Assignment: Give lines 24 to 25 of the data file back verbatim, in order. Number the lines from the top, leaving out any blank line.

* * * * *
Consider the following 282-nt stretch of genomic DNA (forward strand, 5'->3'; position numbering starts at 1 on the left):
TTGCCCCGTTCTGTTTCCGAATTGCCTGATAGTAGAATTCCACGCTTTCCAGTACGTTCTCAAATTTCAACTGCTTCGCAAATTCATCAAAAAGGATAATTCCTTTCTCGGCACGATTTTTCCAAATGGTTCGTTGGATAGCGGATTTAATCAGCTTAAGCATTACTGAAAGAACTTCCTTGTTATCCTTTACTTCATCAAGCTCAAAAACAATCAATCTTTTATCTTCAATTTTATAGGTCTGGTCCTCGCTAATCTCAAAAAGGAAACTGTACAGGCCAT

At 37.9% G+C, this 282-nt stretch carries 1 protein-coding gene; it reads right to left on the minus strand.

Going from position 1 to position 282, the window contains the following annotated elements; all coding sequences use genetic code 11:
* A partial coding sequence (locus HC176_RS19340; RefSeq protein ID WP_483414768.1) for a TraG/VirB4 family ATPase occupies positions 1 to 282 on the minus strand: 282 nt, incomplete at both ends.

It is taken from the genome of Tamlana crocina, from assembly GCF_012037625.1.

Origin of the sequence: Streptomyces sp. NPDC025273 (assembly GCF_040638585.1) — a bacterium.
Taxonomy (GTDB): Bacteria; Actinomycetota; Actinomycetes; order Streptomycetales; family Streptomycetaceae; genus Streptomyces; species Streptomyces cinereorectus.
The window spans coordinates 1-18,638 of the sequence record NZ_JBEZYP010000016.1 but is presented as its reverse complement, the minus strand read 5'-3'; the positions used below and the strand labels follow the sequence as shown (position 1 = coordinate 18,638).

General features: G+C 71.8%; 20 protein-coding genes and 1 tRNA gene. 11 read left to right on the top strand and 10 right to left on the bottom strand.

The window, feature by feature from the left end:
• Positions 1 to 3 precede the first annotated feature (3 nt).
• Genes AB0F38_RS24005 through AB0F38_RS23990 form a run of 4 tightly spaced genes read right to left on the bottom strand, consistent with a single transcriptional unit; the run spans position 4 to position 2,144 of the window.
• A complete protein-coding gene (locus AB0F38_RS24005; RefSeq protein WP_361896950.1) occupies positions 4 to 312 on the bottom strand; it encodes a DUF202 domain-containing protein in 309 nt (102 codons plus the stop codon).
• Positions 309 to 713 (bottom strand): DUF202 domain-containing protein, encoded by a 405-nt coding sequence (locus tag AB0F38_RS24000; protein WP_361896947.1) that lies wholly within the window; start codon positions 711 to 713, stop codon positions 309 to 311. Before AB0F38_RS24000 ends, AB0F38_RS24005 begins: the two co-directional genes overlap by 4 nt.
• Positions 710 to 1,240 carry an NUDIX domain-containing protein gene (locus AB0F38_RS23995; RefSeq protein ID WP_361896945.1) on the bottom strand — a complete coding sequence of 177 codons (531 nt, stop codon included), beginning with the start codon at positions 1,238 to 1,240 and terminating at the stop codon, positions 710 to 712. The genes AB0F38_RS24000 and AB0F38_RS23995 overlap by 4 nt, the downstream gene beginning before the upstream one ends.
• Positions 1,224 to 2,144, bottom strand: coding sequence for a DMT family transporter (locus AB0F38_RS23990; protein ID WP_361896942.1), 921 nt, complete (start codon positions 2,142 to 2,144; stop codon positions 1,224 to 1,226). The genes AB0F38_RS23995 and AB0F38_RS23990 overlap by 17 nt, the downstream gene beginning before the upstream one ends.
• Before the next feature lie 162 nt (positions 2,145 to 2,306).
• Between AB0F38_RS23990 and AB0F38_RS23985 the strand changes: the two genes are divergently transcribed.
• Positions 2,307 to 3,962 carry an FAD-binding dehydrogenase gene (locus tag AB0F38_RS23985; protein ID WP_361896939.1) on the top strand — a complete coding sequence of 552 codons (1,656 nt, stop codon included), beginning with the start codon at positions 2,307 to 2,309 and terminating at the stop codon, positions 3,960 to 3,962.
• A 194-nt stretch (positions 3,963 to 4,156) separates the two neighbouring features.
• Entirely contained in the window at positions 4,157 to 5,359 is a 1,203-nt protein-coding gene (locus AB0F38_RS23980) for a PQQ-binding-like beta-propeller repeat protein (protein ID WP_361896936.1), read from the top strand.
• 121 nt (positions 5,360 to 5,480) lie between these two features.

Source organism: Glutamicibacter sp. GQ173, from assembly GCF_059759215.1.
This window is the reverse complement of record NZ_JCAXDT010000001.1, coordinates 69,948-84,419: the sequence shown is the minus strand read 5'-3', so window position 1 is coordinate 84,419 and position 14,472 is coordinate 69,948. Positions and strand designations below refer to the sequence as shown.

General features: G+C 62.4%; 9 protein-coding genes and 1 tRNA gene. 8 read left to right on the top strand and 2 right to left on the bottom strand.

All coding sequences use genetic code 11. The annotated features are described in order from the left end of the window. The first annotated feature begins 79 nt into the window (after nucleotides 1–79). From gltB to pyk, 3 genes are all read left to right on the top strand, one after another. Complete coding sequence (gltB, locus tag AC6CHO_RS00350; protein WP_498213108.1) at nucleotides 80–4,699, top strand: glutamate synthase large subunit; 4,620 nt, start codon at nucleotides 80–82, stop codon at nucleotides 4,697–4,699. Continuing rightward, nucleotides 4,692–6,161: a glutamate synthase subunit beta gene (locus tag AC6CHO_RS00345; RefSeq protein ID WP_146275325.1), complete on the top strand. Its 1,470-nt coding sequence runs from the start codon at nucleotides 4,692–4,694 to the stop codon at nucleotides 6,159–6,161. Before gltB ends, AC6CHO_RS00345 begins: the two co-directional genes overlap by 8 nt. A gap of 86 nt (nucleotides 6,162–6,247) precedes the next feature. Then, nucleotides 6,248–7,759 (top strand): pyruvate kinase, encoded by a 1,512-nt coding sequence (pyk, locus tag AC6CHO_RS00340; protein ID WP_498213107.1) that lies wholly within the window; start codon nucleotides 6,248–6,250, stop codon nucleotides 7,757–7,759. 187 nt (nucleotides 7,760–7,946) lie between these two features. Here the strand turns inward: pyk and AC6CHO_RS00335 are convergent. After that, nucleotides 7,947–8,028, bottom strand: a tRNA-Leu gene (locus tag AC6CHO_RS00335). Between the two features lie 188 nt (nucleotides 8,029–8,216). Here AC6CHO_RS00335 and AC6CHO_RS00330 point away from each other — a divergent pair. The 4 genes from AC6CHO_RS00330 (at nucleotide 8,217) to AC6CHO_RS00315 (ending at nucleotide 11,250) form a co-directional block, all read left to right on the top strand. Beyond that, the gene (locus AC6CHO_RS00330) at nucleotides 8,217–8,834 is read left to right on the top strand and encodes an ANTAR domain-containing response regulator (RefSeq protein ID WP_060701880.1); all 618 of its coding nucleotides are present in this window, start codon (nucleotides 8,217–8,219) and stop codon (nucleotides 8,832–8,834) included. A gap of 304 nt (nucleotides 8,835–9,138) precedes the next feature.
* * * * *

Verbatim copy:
Source organism: Glutamicibacter sp. GQ173, from assembly GCF_059759215.1.
This window is the reverse complement of record NZ_JCAXDT010000001.1, coordinates 69,948-84,419: the sequence shown is the minus strand read 5'-3', so window position 1 is coordinate 84,419 and position 14,472 is coordinate 69,948. Positions and strand designations below refer to the sequence as shown.